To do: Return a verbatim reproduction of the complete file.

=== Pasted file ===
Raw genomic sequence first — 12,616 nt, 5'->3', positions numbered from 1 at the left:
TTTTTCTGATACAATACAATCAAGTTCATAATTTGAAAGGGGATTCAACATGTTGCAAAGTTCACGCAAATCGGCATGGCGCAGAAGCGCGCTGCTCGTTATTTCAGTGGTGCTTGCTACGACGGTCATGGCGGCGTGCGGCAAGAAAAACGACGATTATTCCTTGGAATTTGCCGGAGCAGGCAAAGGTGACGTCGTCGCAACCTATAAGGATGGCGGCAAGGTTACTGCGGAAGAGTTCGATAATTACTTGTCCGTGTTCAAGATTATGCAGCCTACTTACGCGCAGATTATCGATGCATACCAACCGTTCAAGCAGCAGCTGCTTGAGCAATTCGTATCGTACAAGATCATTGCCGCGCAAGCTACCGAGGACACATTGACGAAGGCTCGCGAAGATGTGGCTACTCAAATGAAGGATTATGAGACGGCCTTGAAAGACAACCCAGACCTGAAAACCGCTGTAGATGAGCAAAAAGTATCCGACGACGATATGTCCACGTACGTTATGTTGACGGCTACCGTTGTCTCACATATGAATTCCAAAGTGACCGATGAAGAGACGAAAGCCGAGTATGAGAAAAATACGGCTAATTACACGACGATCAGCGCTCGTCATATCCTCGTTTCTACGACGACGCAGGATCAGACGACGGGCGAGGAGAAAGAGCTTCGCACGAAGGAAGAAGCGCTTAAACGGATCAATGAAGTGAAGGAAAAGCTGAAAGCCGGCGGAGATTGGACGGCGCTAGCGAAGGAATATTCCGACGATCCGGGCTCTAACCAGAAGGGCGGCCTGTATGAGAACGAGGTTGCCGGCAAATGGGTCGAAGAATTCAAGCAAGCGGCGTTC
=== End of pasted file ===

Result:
Raw genomic sequence first — 12,616 nt, 5'->3', positions numbered from 1 at the left:
TTTTTCTGATACAATACAATCAAGTTCATAATTTGAAAGGGGATTCAACATGTTGCAAAGTTCACGCAAATCGGCATGGCGCAGAAGCGCGCTGCTCGTTATTTCAGTGGTGCTTGCTACGACGGTCATGGCGGCGTGCGGCAAGAAAAACGACGATTATTCCTTGGAATTTGCCGGAGCAGGCAAAGGTGACGTCGTCGCAACCTATAAGGATGGCGGCAAGGTTACTGCGGAAGAGTTCGATAATTACTTGTCCGTGTTCAAGATTATGCAGCCTACTTACGCGCAGATTATCGATGCATACCAACCGTTCAAGCAGCAGCTGCTTGAGCAATTCGTATCGTACAAGATCATTGCCGCGCAAGCTACCGAGGACACATTGACGAAGGCTCGCGAAGATGTGGCTACTCAAATGAAGGATTATGAGACGGCCTTGAAAGACAACCCAGACCTGAAAACCGCTGTAGATGAGCAAAAAGTATCCGACGACGATATGTCCACGTACGTTATGTTGACGGCTACCGTTGTCTCACATATGAATTCCAAAGTGACCGATGAAGAGACGAAAGCCGAGTATGAGAAAAATACGGCTAATTACACGACGATCAGCGCTCGTCATATCCTCGTTTCTACGACGACGCAGGATCAGACGACGGGCGAGGAGAAAGAGCTTCGCACGAAGGAAGAAGCGCTTAAACGGATCAATGAAGTGAAGGAAAAGCTGAAAGCCGGCGGAGATTGGACGGCGCTAGCGAAGGAATATTCCGACGATCCGGGCTCTAACCAGAAGGGCGGCCTGTATGAGAACGAGGTTGCCGGCAAATGGGTCGAAGAATTCAAGCAAGCGGCGTTC